Data leakage from outdated IT equipment creates a unique risk vector, but a range of solutions are available
Written by Jason Walsh, Business Post Driving home the data risk | Business Post
While many fret about the technical side of IT security, it is worth remembering that physical security matters too. This may mean physical access policies and secure door locks, but it also means understanding that data is not just bits, it also consists of atoms with a tangible presence in the material world.
IT lifecycle solutions specialists Vyta understands this, and offers a range of solutions for destroying data when hardware reaches the end of its life including it’s on-site data destruction service, DiskShred.
What was once a relatively uncommon process, secure data destruction is now on the corporate agenda.
“I think it just depends, from customer to customer. Some people will see it as a big issue, and to a certain degree the GDPR has put it to the front of people’s minds,” said Vyta chief executive Philip McMichael.
“It also depends from industry to industry and I think a bit of education needs to be done, as people do need to think about old data on equipment.
“Any organisation has a certain amount of data held, whether that be from providing services to the general public and so holding data on people, there’s risk around that, but even smaller businesses will have data about their employees and so on. Then there’s the commercial risk.”
All of us who have lost precious data, this writer included, could be forgiven for thinking all those ones and zeros on hard drives and solid-state devices were fragile. In fact, they are anything but.
Standard operating systems may offer few tools to recover deleted data, but the open secret is that supposedly “deleted” data is not gone at all: instead, the sectors on the drive are simply marked for future use and are overwritten by the system when needed. This is even true of formatting disks.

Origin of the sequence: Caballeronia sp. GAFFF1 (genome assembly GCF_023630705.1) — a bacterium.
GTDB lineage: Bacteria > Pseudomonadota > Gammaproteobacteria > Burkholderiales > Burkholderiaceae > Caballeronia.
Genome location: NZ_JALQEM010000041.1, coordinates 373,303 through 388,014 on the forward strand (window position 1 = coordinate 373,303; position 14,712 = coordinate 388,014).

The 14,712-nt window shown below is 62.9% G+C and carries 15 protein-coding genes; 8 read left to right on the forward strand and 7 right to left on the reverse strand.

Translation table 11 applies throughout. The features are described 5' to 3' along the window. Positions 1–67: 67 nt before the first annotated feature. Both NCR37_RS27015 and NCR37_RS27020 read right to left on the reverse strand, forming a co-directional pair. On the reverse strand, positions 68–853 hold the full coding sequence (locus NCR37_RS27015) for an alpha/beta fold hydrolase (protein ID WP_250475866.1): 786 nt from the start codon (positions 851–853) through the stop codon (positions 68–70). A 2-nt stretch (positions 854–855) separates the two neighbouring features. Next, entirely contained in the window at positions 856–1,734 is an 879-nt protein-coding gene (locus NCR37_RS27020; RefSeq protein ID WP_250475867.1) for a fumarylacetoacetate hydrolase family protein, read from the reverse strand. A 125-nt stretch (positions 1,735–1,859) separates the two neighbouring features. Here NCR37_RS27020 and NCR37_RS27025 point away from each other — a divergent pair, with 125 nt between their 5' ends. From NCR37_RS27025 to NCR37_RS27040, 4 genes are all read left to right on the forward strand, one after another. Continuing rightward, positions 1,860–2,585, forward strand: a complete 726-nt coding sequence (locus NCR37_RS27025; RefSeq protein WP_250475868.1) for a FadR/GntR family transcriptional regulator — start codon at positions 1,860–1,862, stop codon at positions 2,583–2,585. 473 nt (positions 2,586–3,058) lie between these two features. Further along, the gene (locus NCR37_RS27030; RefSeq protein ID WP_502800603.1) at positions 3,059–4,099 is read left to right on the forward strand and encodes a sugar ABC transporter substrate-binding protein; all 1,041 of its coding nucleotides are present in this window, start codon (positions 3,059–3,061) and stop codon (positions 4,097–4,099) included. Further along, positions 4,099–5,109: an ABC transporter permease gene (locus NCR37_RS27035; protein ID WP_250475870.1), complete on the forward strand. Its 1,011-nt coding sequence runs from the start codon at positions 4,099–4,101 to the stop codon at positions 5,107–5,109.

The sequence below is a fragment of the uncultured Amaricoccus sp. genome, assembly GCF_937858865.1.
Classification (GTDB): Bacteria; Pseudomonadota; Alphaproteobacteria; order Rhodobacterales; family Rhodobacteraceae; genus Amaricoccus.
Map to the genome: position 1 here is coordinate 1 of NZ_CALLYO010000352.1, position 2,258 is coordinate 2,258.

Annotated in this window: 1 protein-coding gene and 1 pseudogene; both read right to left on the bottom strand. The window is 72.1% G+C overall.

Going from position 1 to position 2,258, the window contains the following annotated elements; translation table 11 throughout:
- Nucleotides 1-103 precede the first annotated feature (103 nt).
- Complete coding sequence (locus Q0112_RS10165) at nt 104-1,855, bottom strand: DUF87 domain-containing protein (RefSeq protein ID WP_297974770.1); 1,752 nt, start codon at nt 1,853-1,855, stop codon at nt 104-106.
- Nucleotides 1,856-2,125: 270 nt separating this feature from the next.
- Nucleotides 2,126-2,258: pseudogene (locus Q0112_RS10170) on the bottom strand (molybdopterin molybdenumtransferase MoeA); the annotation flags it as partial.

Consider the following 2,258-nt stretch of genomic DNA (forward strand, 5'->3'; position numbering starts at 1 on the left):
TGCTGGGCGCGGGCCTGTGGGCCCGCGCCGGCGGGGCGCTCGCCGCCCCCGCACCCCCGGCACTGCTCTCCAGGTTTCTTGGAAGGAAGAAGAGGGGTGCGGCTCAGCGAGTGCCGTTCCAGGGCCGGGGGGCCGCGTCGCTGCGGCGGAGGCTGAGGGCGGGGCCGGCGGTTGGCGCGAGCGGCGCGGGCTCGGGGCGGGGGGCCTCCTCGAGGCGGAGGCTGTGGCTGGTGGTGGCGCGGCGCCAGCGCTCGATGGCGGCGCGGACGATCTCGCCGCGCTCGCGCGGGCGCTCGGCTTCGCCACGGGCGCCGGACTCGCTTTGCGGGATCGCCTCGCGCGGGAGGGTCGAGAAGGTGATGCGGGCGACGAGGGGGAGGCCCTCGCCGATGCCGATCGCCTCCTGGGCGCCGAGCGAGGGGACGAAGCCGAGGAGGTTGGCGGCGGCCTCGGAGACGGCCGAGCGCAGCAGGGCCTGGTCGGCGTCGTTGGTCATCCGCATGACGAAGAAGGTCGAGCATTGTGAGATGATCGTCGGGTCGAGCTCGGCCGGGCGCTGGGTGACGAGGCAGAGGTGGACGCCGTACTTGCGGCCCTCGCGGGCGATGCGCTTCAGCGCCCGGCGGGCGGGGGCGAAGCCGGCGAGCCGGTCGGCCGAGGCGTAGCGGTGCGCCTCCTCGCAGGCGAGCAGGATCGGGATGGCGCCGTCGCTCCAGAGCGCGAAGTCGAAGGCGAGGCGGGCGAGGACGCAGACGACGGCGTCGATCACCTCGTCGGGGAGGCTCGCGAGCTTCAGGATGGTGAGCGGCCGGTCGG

“People think reformatting the hard drive is adequate, and it’s certainly not,” said McMichael.
This then poses a question: what to do with devices if the data can be scooped off them by anyone with minimal technical knowledge?
Vyta has more than one approach to data destruction, and while both are final, one is rather more dramatic than the other.
“The two services we provide are overwriting the data using a fully certified piece of software, certified by the UK government, the Japanese government, the US government. The other method is shredding, which we do on-site,” said McMichael.
While shredding hard drives and SSDs sounds like something an intelligence agency would do, McMichael said that for some businesses it was simply a matter of policy.
“It’s not necessarily the data that drives that choice, sometimes it’s the organisation. In fact, nowadays a laptop shouldn’t really contain a lot of data; as it’s all held in the cloud.”
While Vyta has 100 per cent confidence in the erasure process, some businesses simply want to see the destruction.
In both cases, Vyta also records crucial information to help with compliance, such as where an item came from, what it was, what was done to it and where it went. “We can show that data the whole way through and we have the certificate,” said McMichael.
Given this, Vyta is very clear where it fits into the business landscape – and it is not low tech.
“Yes, we do the waste, recycling and so on, but we’re an IT security company,” he said.
Indeed, the security-first approach is just what businesses need when it comes to disposing of devices.
Certainly, recycling and sustainability come into the picture, but only once data has thoroughly been dealt with.
“The whole sustainability agenda is much more at the forefront than it ever was before. It’s not just going to charities and education, which it does, but small businesses often buy three- or four-year old laptops from us. They’re perfectly suitable for most people’s uses,” McMichael said.
According to him, the message of data destruction has got through, particularly where data is central to business activities.
“A lot of our services are used in the data centre space, and we’re seeing a lot of care and attention there,” he said.